About How Long Ago Did The Bantu Migration Occur

About How Long Ago Did The Bantu Migration Occur?

During a wave of expansion that began 4,000 to 5,000 years ago, Bantu-speaking populations – today some 310 million people – gradually left their original homeland of West-Central Africa and traveled to the eastern and southern regions of the continent.

Using data from a vast genomic analysis of more than 2,000 samples taken from individuals in 57 populations throughout Sub-Saharan Africa, scientists from the Institut Pasteur and the CNRS, together with a broad international consortium, have retraced the migratory routes of these populations, previously a source of debate.

Their research reveals that the admixture that occurred as a result of successive encounters with local populations enabled the Bantus to acquire genetic mutations that helped them adapt to their new environments.

Finally, by analyzing the genomes of more than 5,000 African Americans, the scientists have identified the genetic origins of African populations deported as slaves, and confirmed that the Bight of Benin and West-Central Africa were the main ports used for the slave trade to North America. This research was published on May 5 in the journal Science.

What Bantu Expansion?

The Bantu expansion is a hypothesis about the history of the major series of migrations of the original Proto-Bantu-speaking group, which spread from an original nucleus around Central Africa.

In the process, the Proto-Bantu-speaking settlers displaced, eliminated, or absorbed pre-existing hunter-gatherer and pastoralist groups that they encountered.

The primary evidence for this expansion is linguistic – many languages spoken across sub-Equatorial Africa are remarkably similar to each other, suggesting the common cultural origin of their original speakers.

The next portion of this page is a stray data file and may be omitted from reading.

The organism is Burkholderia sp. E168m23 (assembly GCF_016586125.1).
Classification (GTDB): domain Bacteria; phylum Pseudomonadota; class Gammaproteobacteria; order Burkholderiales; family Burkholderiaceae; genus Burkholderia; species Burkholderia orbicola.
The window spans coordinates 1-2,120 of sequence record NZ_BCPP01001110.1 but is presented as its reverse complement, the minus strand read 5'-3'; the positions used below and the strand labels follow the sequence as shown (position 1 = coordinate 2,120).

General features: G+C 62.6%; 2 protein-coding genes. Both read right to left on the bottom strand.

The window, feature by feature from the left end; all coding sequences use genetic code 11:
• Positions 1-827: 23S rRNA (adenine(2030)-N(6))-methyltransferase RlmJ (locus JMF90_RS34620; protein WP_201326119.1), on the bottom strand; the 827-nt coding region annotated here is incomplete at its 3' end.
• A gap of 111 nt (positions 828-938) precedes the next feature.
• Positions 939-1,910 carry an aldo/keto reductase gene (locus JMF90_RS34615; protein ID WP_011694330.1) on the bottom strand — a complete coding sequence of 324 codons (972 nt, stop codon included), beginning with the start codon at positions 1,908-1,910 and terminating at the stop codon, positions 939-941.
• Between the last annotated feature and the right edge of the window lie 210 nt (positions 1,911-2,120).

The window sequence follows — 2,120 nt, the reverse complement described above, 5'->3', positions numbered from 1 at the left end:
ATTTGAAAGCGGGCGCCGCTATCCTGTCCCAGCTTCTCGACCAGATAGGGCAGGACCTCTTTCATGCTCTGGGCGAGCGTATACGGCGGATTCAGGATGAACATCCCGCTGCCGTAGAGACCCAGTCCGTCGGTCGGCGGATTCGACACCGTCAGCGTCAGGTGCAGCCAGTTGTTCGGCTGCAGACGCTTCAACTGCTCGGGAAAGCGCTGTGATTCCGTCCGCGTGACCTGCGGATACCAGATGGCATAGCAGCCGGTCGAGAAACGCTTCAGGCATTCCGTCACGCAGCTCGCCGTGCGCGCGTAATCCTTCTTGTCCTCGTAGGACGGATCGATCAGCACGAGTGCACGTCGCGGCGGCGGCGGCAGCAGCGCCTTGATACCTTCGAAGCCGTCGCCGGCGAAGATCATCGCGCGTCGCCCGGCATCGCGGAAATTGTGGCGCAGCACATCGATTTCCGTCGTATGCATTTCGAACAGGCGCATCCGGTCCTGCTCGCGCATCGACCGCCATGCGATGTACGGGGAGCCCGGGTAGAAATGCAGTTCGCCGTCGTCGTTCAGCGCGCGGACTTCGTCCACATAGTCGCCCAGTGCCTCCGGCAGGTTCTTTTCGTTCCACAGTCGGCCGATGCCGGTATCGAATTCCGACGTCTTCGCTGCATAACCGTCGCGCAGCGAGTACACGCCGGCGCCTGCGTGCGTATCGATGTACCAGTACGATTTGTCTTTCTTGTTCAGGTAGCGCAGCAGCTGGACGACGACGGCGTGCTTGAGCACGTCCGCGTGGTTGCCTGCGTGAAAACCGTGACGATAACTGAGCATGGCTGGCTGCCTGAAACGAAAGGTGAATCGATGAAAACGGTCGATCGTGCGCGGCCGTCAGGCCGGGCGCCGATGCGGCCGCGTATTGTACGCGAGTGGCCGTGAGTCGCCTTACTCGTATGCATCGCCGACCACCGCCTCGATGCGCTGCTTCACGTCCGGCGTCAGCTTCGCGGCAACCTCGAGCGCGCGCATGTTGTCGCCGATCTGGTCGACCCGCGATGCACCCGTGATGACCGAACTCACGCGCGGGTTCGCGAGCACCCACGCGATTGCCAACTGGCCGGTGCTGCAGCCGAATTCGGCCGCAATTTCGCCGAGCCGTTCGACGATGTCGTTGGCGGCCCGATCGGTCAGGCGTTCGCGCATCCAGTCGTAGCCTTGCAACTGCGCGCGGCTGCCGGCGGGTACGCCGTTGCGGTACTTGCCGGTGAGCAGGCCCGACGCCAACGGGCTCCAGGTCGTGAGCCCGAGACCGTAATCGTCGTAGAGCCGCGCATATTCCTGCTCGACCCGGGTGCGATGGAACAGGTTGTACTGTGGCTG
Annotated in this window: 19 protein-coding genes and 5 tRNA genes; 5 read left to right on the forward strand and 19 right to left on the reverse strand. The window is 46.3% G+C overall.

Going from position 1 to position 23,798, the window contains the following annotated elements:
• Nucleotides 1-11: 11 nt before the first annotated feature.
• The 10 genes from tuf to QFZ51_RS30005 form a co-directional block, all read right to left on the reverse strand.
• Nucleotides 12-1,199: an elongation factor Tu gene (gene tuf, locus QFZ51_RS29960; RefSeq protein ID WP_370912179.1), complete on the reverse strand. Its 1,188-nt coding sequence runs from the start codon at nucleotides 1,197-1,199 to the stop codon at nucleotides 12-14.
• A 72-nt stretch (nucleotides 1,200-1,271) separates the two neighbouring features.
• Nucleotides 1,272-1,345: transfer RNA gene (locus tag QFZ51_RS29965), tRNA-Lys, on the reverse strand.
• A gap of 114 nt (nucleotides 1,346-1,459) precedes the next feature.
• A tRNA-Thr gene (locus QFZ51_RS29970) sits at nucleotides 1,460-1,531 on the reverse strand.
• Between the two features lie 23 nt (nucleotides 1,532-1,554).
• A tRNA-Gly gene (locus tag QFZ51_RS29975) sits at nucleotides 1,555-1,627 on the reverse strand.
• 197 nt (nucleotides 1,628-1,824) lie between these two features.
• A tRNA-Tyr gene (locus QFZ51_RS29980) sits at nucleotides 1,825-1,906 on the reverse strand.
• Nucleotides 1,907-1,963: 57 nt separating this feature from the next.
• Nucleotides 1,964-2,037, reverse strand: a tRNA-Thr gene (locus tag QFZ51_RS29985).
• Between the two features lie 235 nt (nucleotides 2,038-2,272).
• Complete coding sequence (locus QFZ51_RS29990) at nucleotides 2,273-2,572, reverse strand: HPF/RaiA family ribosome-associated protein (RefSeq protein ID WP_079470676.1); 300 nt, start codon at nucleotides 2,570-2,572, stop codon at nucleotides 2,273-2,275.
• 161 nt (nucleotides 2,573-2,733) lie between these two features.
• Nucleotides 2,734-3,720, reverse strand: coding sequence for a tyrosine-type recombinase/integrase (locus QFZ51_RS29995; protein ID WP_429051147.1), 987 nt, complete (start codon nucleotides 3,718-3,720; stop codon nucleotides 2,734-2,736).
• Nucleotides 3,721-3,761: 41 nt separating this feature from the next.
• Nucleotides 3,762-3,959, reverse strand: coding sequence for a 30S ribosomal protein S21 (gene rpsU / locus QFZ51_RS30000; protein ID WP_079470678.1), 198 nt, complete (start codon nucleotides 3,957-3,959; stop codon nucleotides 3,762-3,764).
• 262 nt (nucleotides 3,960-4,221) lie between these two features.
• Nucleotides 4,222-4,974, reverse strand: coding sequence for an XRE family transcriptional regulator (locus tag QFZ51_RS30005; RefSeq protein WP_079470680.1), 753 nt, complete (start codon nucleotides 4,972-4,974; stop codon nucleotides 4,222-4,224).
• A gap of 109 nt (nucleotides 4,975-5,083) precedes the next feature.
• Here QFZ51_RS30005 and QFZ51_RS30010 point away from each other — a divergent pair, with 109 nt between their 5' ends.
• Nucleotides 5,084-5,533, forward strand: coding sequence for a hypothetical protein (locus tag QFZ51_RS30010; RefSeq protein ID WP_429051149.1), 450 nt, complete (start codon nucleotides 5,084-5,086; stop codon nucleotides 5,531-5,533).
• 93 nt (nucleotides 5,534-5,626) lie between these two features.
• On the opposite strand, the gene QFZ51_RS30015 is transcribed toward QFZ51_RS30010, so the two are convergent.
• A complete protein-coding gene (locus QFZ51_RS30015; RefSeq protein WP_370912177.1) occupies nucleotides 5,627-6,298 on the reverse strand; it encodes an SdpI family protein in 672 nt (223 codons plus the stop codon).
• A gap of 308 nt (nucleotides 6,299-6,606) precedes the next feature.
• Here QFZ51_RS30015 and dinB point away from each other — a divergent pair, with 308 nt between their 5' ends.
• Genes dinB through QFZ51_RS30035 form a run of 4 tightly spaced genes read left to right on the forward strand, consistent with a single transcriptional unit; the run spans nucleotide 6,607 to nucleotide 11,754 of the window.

The linguistic core of the Bantu languages, which comprise a branch of the Atlantic-Congo language family, was located in the southern regions of Cameroon.

However, attempts to trace the exact route of the expansion and correlate it with archaeological evidence and genetic evidence have not been conclusive; thus, although the expansion is widely accepted as having taken place, many aspects remain in doubt or are highly contested.

The expansion is believed to have occurred in at least two waves, between about 4,000 and 2,000 years ago (approximately 2,000 BC to AD 1). Linguistic analysis suggests that the expansion proceeded in two directions:

The first went across or along the Northern border of the Congo forest region (towards East Africa), and the second – and possibly others – went south along Africa’s Atlantic coast into what is now the Republic of the Congo, Gabon, Cameroon, the Democratic Republic of the Congo, and Angola, or inland along the many south-to-north flowing rivers of the Congo River system. The expansion reached South Africa, probably as early as AD 300.

What are 3 major effects of the Bantu migration?

The effects of the Bantu Migration were the spread of the Bantu language, culture, agricultural practices, and metalworking skills all across sub-Saharan Africa. Approximately 90 percent of sub-Saharan African languages are related to Bantu in some way.

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